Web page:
Due to permanent dry climatic conditions, a unique form of agriculture has developed in central Spain over the last centuries. In the area between Huesca and Madrid, the art of dry farming is practised. The fields are cultivated during the winter season when rainfall is just sufficient to grow crops. Harvesting takes place just before the summer heat dries out the ground. After the harvest and before rainfall, the soil is roughly ploughed to maximize water absorption. It is then sealed with rollers to reduce evaporation. The fields are also surrounded by stone walls and organized in terraces to minimize erosion. Dry farming is a sustainable method of agriculture, as the farmers use no additional irrigation other than rainfall.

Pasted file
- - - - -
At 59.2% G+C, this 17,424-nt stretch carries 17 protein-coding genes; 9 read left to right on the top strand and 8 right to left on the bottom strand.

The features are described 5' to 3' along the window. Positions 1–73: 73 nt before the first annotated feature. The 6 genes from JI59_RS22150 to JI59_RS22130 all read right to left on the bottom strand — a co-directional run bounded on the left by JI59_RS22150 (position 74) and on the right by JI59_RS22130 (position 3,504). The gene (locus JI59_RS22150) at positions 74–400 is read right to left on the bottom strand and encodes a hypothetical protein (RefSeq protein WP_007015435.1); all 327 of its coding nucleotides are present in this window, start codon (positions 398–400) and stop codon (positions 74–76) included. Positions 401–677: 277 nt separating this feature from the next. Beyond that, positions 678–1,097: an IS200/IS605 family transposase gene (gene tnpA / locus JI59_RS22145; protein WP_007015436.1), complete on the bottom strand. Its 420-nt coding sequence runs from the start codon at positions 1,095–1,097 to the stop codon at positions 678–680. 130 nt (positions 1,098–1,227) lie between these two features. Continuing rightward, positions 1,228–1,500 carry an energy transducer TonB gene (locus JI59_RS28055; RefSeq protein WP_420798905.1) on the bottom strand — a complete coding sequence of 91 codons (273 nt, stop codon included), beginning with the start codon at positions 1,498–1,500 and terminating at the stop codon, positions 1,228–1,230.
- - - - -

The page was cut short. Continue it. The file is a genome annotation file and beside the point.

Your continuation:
From the air, these fields look like expressionist paintings. The patterns of hills and terraces, the palette of earthy colours transform the area into a patchwork of organic plots, occasionally broken up by roads. Man thus becomes an abstract artist who shapes the earth’s surface.
With the ongoing growing world population and the increasing demand for foods, access to fresh water reserves will become more and more difficult in the coming years. This series deals with the question of how global agriculture will develop in the face of climate change.